Geneva is also an easy day trip.  Bit of a tip?  Unless you’ve already purchase the ‘vignette’ (a pass to drive on the highways in Switzerland), then DON’T TAKE THE AUTOROUTE TO GENEVA. They’ll make you pay 40 Euros for the annual vignette, even if you’re only heading another few kilometers across the border for lunch. We should have taken the scenic route over the mountain passes…. ah well. Live and learn.


Just found this post in my drafts folder!  Whoops!  🙂  From August 2013

I’ve got a pretty great life here in the south of France, but sometimes I have the opportunity to see how the other half lives, and my life just gets richer (and perhaps a wee bit more decadent!!)

A client has a house up the coast in Port Grimaud. They only summer there, so when it’s off season there are things that need to be done, whether for security or maintenance. So it made sense that I finally make my way out there to see it first-hand, so I know what I’m actually responsible for.

So they invited us up, en famille, for the weekend.  And oh, la la!

A generous offer on their part, but I was still prepared for a ‘working weekend’ while hubs and Buddy banged around Port Grimaud a bit, and enjoyed the atmosphere.  Not to be. We were spoiled from the minute we arrived, until finally in the late hours of the weekend we did a couple of hours of ‘work’ before heading back home.  The housekeeper and nanny just took care of anything we (or Buddy would want).

The fellas were all treated to an afternoon at the GoKart track — Buddy’s first time in a GoKart and we were shocked he wasn’t too scared to try!  He’s shedding his scaredy cat ways, and becoming an adrenaline junkie like his mumma!!!  Of course he’s too young to pilot it himself, but he cheered on the big boys, and co-piloted when it was daddy’s turn. Wish I could have been there to see it, but the mum’s stayed behind to make sure the champagne didn’t go to waste! 🙂


We were taken for dinner in a fabulous little restaurant in Grimaud, where we merrily ate, and drank our way through three bottles of wine with our hosts (had a bottle of Chateau Miraval, from the Jolie-Pitt estate — meh.  Don’t quit your day jobs guys, it was only ‘okay’ The Minuty was unanimously far better!)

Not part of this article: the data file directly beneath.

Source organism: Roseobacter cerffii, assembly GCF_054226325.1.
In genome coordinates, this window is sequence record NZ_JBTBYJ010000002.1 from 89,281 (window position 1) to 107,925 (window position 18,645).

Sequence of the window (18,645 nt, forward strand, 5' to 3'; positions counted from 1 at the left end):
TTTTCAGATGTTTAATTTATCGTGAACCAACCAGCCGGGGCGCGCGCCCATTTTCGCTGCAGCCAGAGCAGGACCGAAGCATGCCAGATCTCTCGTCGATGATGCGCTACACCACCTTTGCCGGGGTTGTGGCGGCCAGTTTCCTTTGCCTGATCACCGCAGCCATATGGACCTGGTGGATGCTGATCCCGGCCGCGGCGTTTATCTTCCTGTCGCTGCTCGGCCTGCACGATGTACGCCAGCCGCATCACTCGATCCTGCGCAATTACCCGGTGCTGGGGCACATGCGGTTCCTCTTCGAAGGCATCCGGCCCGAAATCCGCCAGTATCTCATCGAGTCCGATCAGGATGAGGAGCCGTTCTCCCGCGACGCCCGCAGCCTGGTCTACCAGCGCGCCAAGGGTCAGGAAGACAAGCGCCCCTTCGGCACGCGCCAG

The next morning, three ibuprofin and a huge bottle of water later, we enjoyed a large breakfast before heading out to sea… they were taking us across to the beaches of St Tropez for lunch.  Yeah. Doesn’t suck!


An absolutely enjoyable afternoon at sea and at the beach, and one that stick’s in Buddy’s memory!  Some work was eventually done… but mostly it was a ‘play’ weekend!  I really do love my job!

About Port Grimaud & St Tropez:  It’s a tiny village in the gulf of St Tropez, known a the Venice of the Riviera because of all the canals and bridges.  All the houses are old fishing houses (beautifully and luxuriously restored). Every house is on the waters edge, and almost all of them have at least one mooring for a boat.

St Tropez, across the bay, is the ultimate riviera town.  Glamourous and glitzy in summer, but with a genuine ‘small town’ feel.  It’s difficult to get to St Tropez. It’s far from the autoroute, and the massive traffic jam during the season is discouraging to so many. You wouldn’t fight that traffic just to go for the day!!  And accommodation is costly in St Tropez!  And booked well in advance, especially for the more ‘reasonably’ priced places.  I do love St Tropez, although I would prefer to go early season (May/June) or late season (Sept/Oct) to avoid the heaving crowds, overpriced and underwhelming service, and traffic jams.  And the beaches?  Surely you’ve heard of the Pampelonne beach of St Tropez? A sweeping long, wide sandy beach. Dotted with some of the most famous beach restaurants in the world? Divine.  Top beaches in the Cote d’Azur, to be sure.  But worth the effort to get there?  That depends. Maybe 🙂


It’s insane that I’ve been here in the south of France for over 11 years, and still haven’t been to Corsica. We talk about it yearly. But we never quite go (it’s not as easy as it sounds, when Italy is just always beckoning from across the border!!)

But Buddy is three this year. Can handle the travel. Walk on his own for decent distances. And it’s about frickin’ time we got there.

So we hopped a ferry to Corsica!

Okay, maybe not hopped, as the whole trip was planned 6 months in advance to figure out which part of the island to visit, book the ferry (well in advance, as the prices tend to skyrocket as you get closer to your departure date!), and find a decent, charming B&B to call home for the week.  That all done, we had settled on the Calvi region, assured by many who knew that it was a good base for a holiday with a kid in tow.

And you know what… it really was!  We had some last minute anxieties  as Buddy had recently developed some motion sickness in cars… and one thing we were sure of, was that there would be an abundance of windy roads on the island. And so, armed with acupuncture wristbands and homeopathic medicines, we set out for our summer holiday. Enfin, la Corse!

Big tip for the travel:  when booking your ferry, book a cabin. It was totally worth the extra cost just to have a quiet place to chill out, and at the very least leave your toddler-packed hand baggage (blankie, bunnies & books…. and ipad!!)